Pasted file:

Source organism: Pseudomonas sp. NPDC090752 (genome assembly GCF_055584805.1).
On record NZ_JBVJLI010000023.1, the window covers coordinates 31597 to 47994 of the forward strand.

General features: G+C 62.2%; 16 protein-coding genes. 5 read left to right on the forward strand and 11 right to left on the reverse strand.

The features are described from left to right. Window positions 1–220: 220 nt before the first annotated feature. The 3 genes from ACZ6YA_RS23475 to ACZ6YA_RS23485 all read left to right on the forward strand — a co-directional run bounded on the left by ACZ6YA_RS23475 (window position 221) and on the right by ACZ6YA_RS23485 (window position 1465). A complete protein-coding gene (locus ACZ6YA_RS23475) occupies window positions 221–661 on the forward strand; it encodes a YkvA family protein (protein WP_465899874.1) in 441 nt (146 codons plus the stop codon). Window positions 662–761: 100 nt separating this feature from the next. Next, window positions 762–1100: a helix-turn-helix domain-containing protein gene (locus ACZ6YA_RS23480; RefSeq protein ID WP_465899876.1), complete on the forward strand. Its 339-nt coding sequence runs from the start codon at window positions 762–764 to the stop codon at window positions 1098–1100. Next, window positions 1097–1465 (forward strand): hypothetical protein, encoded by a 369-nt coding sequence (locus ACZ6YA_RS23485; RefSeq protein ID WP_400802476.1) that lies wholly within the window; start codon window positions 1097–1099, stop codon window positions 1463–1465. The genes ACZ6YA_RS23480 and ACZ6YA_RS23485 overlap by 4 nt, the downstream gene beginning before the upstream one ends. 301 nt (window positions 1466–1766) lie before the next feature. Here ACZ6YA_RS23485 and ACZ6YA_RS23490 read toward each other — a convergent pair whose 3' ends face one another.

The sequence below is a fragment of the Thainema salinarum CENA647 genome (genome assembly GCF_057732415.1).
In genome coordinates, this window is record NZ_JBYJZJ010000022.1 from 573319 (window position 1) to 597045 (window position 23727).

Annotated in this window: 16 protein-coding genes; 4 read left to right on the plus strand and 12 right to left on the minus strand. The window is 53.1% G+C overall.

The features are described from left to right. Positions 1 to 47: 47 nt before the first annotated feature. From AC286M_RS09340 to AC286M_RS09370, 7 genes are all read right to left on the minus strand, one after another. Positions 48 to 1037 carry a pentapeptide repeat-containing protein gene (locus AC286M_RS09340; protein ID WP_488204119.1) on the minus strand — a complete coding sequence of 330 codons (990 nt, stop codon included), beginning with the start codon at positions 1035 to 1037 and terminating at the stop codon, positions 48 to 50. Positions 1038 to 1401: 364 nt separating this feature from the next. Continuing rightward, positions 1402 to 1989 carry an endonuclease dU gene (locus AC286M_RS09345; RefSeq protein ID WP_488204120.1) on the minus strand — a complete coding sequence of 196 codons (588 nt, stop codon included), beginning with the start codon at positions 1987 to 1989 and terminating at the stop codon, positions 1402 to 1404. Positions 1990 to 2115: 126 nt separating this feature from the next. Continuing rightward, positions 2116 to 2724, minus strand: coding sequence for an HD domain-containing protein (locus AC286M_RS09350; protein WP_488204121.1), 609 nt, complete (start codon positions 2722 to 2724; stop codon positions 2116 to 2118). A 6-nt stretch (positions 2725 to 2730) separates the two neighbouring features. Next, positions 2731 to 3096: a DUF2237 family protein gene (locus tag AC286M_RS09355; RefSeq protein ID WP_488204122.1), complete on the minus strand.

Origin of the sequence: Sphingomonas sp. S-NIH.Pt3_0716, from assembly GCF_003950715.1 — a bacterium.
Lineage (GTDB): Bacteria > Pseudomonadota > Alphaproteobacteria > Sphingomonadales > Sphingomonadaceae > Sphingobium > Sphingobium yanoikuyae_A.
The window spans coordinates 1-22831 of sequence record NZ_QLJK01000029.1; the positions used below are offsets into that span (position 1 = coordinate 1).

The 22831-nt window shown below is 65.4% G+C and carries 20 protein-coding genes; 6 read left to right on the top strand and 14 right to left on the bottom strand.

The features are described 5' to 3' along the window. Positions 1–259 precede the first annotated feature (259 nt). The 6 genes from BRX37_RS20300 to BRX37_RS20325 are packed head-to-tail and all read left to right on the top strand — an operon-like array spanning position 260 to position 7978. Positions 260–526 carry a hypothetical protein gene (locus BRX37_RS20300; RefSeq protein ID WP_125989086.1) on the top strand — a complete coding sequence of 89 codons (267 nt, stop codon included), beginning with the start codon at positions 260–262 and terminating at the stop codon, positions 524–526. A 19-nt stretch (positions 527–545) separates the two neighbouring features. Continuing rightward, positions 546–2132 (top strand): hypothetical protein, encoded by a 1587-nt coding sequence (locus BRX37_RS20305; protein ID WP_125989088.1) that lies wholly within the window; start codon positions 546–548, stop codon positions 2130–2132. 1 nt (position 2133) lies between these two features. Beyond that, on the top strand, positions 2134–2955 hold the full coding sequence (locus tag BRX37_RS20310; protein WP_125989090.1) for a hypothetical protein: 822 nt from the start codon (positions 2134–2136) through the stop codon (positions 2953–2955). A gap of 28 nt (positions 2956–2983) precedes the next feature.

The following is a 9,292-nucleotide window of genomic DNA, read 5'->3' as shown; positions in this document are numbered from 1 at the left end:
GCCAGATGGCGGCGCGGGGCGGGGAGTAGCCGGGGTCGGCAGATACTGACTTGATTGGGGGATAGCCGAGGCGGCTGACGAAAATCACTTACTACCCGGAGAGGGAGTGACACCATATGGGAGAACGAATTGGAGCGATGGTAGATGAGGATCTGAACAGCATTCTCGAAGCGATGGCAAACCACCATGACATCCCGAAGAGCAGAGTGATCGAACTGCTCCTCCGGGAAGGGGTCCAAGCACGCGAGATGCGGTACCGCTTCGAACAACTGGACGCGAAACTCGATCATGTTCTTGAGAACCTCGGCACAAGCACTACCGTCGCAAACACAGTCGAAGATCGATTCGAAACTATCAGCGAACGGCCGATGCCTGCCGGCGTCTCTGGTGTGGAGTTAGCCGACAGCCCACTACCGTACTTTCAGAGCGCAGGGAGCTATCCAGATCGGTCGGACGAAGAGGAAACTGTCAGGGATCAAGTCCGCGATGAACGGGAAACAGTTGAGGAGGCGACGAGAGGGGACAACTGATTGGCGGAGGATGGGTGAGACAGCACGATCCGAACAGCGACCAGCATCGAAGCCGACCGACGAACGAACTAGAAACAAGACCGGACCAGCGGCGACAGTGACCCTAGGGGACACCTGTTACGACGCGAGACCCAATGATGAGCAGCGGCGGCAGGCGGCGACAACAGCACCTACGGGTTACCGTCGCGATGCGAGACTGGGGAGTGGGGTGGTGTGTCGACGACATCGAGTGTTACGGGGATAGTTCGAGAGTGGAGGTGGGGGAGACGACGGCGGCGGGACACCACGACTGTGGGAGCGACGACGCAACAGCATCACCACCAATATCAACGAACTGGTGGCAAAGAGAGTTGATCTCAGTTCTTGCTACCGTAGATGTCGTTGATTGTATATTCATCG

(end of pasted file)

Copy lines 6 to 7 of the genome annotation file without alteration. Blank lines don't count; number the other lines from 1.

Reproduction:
In genome coordinates, this window is record NZ_JBYJZJ010000022.1 from 573319 (window position 1) to 597045 (window position 23727).

Annotated in this window: 16 protein-coding genes; 4 read left to right on the plus strand and 12 right to left on the minus strand. The window is 53.1% G+C overall.